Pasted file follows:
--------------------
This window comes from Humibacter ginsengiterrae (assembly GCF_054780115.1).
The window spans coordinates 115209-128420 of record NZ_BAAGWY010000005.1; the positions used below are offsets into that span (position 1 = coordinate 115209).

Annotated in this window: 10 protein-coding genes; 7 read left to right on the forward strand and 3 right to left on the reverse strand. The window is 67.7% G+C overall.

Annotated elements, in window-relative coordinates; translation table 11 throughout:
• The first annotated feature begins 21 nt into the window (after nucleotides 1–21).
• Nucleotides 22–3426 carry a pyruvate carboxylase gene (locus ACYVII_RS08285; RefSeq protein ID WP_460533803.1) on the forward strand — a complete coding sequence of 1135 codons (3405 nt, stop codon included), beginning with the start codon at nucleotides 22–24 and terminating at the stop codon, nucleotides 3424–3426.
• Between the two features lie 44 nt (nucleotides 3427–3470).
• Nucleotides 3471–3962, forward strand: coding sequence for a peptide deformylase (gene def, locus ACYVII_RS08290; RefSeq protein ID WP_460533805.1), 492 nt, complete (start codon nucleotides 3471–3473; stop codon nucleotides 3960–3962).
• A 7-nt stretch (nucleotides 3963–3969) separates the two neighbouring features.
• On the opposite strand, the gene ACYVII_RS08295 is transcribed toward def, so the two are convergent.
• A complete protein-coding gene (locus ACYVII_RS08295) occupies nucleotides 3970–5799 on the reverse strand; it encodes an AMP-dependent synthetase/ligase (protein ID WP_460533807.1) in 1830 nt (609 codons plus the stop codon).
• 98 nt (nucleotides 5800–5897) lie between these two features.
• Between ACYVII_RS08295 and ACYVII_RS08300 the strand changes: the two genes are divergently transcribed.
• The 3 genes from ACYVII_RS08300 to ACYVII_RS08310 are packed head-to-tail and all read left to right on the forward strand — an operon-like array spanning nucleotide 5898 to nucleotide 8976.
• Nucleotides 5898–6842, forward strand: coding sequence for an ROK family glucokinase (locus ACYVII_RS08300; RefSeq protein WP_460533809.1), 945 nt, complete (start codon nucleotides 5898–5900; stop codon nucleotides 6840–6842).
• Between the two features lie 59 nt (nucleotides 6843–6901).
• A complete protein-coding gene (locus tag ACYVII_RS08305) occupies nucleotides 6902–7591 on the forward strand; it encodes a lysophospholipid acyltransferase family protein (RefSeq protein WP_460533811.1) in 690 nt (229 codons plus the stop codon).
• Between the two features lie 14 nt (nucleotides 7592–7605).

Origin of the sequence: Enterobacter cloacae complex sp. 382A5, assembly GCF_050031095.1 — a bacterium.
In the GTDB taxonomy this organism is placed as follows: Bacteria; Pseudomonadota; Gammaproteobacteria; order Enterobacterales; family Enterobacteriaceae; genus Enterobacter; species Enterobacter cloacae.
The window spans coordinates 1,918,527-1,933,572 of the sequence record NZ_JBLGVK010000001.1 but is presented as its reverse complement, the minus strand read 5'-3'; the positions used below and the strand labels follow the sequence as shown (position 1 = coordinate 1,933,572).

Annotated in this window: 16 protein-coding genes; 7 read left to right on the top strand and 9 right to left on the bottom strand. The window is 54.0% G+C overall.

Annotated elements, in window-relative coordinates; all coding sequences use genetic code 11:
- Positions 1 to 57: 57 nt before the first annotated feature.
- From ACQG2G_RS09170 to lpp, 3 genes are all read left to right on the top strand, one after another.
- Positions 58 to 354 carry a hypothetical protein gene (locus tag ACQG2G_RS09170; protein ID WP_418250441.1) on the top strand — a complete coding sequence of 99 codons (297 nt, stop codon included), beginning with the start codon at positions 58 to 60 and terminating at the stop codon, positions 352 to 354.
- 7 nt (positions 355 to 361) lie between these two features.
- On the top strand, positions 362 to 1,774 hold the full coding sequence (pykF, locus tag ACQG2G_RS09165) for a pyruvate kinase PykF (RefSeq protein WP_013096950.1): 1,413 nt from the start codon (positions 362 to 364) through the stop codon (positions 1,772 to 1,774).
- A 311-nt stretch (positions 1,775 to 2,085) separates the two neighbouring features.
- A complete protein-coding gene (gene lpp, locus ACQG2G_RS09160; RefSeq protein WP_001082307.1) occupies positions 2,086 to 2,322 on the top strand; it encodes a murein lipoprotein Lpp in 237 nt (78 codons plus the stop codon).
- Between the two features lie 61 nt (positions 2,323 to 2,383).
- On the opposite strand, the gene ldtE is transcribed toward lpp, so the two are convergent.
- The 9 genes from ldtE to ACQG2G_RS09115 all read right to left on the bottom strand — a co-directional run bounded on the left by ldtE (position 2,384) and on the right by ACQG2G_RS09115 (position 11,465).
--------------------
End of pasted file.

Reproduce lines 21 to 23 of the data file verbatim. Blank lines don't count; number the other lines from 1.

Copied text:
The window spans coordinates 1,918,527-1,933,572 of the sequence record NZ_JBLGVK010000001.1 but is presented as its reverse complement, the minus strand read 5'-3'; the positions used below and the strand labels follow the sequence as shown (position 1 = coordinate 1,933,572).

Annotated in this window: 16 protein-coding genes; 7 read left to right on the top strand and 9 right to left on the bottom strand. The window is 54.0% G+C overall.

Annotated elements, in window-relative coordinates; all coding sequences use genetic code 11: